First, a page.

Girls In Synthesis – Pre/Post: A Collection 2016-2018

The release of Pre/Post: A Collection 2016-2018 draws another shameful admission from us; Girls In Synthesis had escaped our ears and attention until now. But we have now greedily gobbled up the band’s sound and confrontation thanks and a big thanks to the summing up of the band’s output to date courtesy of Louder Than War Records.

The limited edition album brings the UK band’s first four releases together in one place with each track re-mastered; their download only two track debut single joining a trio of long sold out and highly collectable 7″ EPs. The London trio cast a ferocious challenge with their sound, one bred in the instincts and heart of punk and post punk but swiftly revealing its own individual dissonance of noise and attitude to bring true uniqueness the mix. Lyrically and vocally the band pulls no punches; words crawling through ears and imagination as rapaciously as the anarcho bred sounds enveloping their discontent.

The two tracks of that first release opens up the album; The Mound rising up on a sonic strand before senses whipping beats infiltrate the invasive assault. Mere seconds pass before the skin tingled as the track burrowed beneath, instincts swiftly taken with its punk rancour and carnivorous sound. Carnal in its breath, the track quickly showed with its companion why it thrust the band upon so many radars. The magnetically raw Disappear is similarly primal and compelling; it’s bass driven grooved voracity insatiable and vocal catchiness virulent.

The self-titled opener of the Suburban Hell EP follows; its sonic fingering the prelude to a corrosive noise punk incursion which leaves no stone unturned as the infectiousness of the previous track is even more accentuated by the sonic ravening escaping guitars and throat. There is a hint of bands like Rema-Rema to the song too, one which is a touch more vocal within the bestial temptation of Phases. Its crunchy textures and senses wilting static soon proved irresistible, the song simply devouring willing to be overthrown defences in quick time before both Fucked and Solid Effect uncaged their individually harsh yet captivating cacophonies. The first of the two taunts and pesters in voice and noise, again an inherent catchiness fuelling its enmity while its successor emerges from its astringent wake with a contagion soaked fuzz coated trespass to just as powerfully tempt and stir.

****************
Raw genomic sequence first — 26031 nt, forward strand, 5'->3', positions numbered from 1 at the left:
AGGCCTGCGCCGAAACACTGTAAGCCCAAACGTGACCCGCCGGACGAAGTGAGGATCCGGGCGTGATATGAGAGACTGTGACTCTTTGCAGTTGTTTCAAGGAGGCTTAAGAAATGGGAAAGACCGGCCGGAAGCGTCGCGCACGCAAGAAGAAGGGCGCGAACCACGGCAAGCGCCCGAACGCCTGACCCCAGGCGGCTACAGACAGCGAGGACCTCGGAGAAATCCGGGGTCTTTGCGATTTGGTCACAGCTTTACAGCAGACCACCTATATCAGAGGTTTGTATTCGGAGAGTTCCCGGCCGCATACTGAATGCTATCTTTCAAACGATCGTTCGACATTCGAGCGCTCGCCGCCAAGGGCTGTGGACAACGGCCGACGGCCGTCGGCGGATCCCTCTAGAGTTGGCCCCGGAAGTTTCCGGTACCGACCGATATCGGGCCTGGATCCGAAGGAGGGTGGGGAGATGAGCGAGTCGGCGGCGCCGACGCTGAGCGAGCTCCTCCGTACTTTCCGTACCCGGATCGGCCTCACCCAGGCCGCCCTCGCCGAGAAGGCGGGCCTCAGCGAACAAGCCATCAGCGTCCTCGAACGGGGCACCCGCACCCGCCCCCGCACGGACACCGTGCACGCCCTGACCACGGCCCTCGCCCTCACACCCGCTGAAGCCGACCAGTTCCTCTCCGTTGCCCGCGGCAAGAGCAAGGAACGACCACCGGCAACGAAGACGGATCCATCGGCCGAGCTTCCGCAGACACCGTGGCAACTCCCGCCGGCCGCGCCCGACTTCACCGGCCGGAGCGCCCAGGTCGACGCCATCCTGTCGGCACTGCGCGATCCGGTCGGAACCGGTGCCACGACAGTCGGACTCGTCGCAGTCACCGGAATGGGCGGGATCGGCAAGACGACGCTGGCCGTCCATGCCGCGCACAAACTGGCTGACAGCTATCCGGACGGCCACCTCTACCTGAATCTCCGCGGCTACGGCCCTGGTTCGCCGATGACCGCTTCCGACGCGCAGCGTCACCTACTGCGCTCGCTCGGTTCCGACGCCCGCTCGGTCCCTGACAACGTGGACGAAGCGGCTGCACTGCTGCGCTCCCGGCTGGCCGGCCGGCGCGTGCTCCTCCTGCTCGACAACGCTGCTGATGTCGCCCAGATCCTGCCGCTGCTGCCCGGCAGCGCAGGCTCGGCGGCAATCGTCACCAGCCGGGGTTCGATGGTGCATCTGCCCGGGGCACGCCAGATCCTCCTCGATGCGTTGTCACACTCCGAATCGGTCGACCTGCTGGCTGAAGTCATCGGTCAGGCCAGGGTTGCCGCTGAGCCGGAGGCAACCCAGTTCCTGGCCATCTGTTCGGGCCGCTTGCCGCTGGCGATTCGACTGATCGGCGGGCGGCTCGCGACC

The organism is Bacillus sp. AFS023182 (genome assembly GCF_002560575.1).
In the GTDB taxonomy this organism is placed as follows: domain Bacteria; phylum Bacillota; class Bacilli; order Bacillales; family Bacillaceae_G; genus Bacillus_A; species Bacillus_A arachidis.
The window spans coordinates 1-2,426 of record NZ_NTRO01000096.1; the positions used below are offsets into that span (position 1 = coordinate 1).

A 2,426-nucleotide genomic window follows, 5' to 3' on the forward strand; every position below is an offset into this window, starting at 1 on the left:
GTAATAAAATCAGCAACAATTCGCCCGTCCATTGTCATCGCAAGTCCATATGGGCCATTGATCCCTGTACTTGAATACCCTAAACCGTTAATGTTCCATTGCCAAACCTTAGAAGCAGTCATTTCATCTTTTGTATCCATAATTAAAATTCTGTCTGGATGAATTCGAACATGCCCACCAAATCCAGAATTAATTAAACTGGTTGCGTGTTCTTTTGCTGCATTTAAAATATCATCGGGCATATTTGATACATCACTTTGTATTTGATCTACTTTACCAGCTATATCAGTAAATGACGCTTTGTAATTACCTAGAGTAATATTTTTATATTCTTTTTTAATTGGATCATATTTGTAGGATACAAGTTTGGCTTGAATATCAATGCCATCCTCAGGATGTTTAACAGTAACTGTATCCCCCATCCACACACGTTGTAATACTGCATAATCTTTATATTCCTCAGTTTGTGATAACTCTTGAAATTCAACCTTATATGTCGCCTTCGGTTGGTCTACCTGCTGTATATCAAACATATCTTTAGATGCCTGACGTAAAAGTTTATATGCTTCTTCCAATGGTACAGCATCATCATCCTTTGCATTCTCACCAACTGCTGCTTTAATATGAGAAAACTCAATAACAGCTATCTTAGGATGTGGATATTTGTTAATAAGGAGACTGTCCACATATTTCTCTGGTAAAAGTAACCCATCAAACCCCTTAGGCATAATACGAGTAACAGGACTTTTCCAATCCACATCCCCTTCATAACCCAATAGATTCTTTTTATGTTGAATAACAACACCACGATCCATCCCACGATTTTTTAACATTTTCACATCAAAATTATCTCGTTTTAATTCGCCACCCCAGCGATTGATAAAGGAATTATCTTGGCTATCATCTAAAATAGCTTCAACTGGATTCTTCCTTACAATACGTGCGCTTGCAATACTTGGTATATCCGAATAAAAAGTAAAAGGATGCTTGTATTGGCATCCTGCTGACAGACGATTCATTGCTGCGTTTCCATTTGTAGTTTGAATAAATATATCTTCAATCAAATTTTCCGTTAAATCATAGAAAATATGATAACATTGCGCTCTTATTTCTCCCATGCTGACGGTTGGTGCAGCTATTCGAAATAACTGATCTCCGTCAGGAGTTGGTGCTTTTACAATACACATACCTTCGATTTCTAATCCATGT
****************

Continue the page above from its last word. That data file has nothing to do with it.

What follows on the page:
We Might Not Make Tomorrow leads in the four tracks originally making up the band’s similarly named second EP. A heavier post punk discord accosts the quickly persuasive encounter; strains of early Killing Joke and a corrupted indeed bestial Fire Engines-esque disharmony adding to its virulent mordant clamour. Fair to say already a quickly formed favourites list was becoming increasingly lengthy as we explored more, this track to the fore but quickly worried by the invasive rhythmic jerking of Sentient. Immersion in the guitar’s sonic rancour only increased its magnificence; every note and syllable the perfect manipulative mix of threat and temptation before the deliciously trenchant Splinters and Rust deviously danced on submissive ears and appetite and the infectively scathing Tainted gurned over and twisted the senses into its tenacious plaything.

The final songs on the album come from the Fan The Flames EP of last year, its title song quickly uncaging a sonic abrasion as a great Adverts like rhythmic rumble infiltrates amidst yet again a Killing Joke hued rapacity. It too has a riveting nagging to its galvanic wires and rhythmic persistence, one only accelerated by the incitement and tenacity of the vocals; a simply enslaving mix further escalated in the Gang Of Four tinted post punk rowdiness of You’re Doing Fine. Every rhythmic swing bit, bass snarl gloriously lingered, and guitar stroke inflamed the passions with vocals and a great PiL scenting fattening the track’s might.

The great variety to tracks and sound is emphasized once more by Howling, the band aligning spoken word with atmospheric sonic toxicity, the track a haunting invasion which leaves hungrily persuasive toxins in the senses long after its departure.

Internal Politics completes the album, its post punk animation of bass and drums alone mercilessly compulsive and its increasing fertile mania just mouth-watering. Bands like Wire, 1919, and Big Black come to mind across the supreme final three minutes of the release but as always Girls In Synthesis only stand unique and irrepressible.